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A Fly-By-Light Discovery

By | December 15, 1986

HUMOR Author: GREGORY BYRNE Date: December 15, 1986 What do you get when you cross a firefly and a tobacco plant? Tobacco that glows in the dark? Yes, word has come from the University of California, San Diego, of a remarkable new discovery that pushes scientific re search into the 21st century and beyond. It's not in the area of particle physics, laser technology or magnetic resonance imaging, but it's bound to be the biggest noise since the Big Bang. They've made tobacco plants that glow i

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A Personal Tribute To Tinsley

By | December 15, 1986

MY DAUGHTER BEATRICE A Personal Memoir of Dr. Beatrice Tinsley, Astronomer. Edward Hill. American Physical Society, New York, 1986. 138 pp., ilIus.$9.95. Beatrice Muriel Hill Tinsley was a wise, warm, and wonderful person. If you knew her in person or through her work, this book from the pen of her father will make you miss her all over again. If you never knew her, you will wish you had. In an astrophysics career that spanned less than 14 years, from her Ph.D. dissertation in 1967 to her dea

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Americans Confident Of Leaders In Science

By | December 15, 1986

WASHINGTON—There is no single survey of American attitudes to-ward science that compares with the British and French polls. How-ever, the National Science Board of the National Science Foundation regularly reviews existing surveys in its biennial Science Indicators, an assessment of the overall state of American science and technology. The 1985 edition reports: Forty-seven percent of 943 respondents to a 1985 survey said they had a “great deal of confidence” in scientific le

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Argentine Vaccine Test Not a Secret

By | December 15, 1986

To describe the recent test of a vaccinia recombinant rabies vaccine in Argentine cattle as an attempt to avoid or sidestep governmental regulations of the United States and Argentina totally mistakes the motivation for conducting the test and what actually occurred. The test was conducted in Argentina not to evade U.S. regulations but because rabies is a problem of such magnitude among Argentine cattle. The Argentine test was not conducted in secret, as stated in your article [see p. 11]. Befor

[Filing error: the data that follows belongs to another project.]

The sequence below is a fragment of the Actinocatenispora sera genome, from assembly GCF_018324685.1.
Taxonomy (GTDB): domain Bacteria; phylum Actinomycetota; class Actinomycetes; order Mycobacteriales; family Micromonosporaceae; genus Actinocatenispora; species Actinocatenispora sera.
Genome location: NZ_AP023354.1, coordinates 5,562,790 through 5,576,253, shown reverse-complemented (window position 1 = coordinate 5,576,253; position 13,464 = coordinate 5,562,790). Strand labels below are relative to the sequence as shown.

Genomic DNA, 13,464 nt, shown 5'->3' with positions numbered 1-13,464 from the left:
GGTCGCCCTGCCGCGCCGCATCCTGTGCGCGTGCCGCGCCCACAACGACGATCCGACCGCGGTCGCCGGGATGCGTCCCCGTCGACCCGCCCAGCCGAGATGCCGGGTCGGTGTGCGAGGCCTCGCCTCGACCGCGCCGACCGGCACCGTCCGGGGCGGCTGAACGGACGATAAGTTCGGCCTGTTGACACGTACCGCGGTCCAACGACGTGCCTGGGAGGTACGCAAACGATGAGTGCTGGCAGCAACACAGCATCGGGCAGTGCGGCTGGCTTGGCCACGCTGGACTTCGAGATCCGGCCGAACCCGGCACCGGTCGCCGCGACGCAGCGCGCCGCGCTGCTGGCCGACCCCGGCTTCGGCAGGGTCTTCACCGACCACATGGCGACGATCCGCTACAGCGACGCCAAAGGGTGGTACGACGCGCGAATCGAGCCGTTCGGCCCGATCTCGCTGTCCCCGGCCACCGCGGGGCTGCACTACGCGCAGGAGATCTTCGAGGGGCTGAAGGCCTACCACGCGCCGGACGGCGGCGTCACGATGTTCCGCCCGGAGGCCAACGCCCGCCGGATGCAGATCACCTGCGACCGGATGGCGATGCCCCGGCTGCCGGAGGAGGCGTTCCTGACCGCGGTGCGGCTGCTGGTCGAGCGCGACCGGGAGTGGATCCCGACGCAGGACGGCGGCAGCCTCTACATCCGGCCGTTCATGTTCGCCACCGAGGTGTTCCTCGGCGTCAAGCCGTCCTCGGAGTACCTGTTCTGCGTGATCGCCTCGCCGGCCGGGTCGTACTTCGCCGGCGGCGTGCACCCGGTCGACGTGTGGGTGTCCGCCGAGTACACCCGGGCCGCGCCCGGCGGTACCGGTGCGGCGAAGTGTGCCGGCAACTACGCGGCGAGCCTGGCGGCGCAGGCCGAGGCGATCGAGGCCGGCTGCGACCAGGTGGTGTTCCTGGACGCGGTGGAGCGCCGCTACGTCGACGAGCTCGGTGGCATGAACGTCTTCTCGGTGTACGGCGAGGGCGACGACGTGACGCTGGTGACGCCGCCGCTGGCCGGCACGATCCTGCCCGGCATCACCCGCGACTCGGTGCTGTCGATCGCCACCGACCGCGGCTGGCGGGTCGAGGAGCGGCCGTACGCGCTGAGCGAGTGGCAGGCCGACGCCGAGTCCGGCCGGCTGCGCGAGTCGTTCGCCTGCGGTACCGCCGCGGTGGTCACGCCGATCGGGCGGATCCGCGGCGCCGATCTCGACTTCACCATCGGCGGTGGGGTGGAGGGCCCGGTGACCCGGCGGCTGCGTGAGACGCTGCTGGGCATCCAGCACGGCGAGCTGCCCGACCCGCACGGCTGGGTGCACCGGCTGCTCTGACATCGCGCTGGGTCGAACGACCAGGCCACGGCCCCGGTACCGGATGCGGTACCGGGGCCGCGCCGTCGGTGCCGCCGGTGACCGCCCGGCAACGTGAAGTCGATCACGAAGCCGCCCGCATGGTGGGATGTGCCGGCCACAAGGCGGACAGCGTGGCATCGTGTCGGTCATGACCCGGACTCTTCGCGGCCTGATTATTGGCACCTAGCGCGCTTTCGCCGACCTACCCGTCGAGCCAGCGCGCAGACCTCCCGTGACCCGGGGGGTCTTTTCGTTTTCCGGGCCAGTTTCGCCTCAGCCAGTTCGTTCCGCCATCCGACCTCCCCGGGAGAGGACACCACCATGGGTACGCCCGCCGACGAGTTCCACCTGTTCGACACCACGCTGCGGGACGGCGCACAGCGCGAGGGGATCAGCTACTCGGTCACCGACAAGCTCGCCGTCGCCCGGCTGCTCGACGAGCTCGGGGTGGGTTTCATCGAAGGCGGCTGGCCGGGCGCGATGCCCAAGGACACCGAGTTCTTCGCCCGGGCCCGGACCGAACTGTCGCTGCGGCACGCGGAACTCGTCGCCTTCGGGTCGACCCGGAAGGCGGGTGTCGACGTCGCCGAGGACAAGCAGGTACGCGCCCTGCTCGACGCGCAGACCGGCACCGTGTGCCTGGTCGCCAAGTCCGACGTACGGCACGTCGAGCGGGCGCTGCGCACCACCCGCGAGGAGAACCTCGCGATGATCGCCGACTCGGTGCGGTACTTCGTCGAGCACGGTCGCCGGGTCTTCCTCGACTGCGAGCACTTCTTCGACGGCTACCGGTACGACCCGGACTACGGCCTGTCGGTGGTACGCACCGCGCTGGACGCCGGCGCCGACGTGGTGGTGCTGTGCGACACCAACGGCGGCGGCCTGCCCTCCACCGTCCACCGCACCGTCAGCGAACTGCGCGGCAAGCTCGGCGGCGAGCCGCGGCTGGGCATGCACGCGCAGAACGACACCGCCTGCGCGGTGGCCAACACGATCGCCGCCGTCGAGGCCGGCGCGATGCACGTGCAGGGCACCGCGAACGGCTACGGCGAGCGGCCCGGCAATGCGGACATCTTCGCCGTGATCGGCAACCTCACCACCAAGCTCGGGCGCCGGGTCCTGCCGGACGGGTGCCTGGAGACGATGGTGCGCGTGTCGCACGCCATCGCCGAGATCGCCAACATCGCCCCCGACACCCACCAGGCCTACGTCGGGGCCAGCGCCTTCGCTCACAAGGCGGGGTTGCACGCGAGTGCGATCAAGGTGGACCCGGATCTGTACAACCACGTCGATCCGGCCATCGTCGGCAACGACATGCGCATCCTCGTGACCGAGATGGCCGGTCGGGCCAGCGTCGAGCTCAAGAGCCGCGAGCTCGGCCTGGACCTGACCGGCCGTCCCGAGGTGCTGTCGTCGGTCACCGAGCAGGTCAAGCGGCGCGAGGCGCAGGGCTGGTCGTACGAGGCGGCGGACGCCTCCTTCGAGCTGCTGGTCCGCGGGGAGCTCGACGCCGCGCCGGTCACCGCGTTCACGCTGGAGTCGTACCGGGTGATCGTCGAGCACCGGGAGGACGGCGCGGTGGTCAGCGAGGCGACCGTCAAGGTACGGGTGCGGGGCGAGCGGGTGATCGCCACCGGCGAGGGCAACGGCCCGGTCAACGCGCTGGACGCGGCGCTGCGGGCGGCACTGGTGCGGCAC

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CHICAGO—A joint venture between the University of Chicago and Argonne National Laboratory marks another step forward in the burgeoning campaign to hasten the transfer of technology from the laboratory to the marketplace. The new corporation will be responsible for developing business applications for discoveries made not only at Argonne, which is operated by the university for the Department of Energy, but also within the various university laboratories. The new joint venture makes use of

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Author Reverses Views On Animal Rights

By | December 15, 1986

In their reviews of my book The Case for Animal Experimentation (THE SCIENTIST, October 20, 1986, p. 19, 20, 22), Robert E. Burke and Jerrold Tannenbaum agree that it succeeds in explaining the nature of scientific research involving animals and in elucidating the requirements of humaneness. Tannenbaum, however, expresses the opinion that the philosophical argument of the book is "superficial, dogmatic and unconvincing" (p. 19). He concludes that I "offer a curmudgeonly philosophy that begrudges

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Ban Likely

December 15, 1986

SYDNEY—The Australian government appears ready to follow the state of Victoria in passing a law that bans embryo experiments. According to Melbourne researcher Ian Trounson, a pioneer in work on test-tube babies, these moves threaten to stifle progress in the prevention of genetic abnormalities and the improvement of success rates for in vitro fertilization.

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Biologists Rebut U.K. Rankings

December 15, 1986

LONDON—Two biologists from Sheffield University have applied citation analysis to rebut departmental rankings developed by the University Grants Committee as a basis for future funding. The Grants Committee has consistently refused to explain the basis of its rankings, although they are thought to rest on peer review and the size of grants obtained from such sources as the Science and Engineering Research Council. “It is astonishing that the costs of production should largely determ

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Biotech's Public Image: How to Provoke Regulation

By | December 15, 1986

Genetic engineering is never far from the headlines and the evening news. But most of the recent news has been dismaying for those who keep hoping that biotechnology will start learning from its own history that it has an image problem. Earlier this year, three different U.S. government agencies rebuked biotechnologists for conducting product testing outside the existing regulatory framework, sometimes in secret. In a separate incident, it was revealed that the Pan American Health Organization,

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D Mold

By | December 15, 1986

AUSTIN, TEXAS—The Microelectronics and Computer Technology Corporation (MCC) violates some fundamental precepts of establishment science. But four years after its creation by a dozen of the country's major high-technology firms, it shows promise of providing American industry with a new model for getting the results of science off the bench and into the market place. The corporation imposes severe restraints on the free exchange of information—both with the outside world and in-hou

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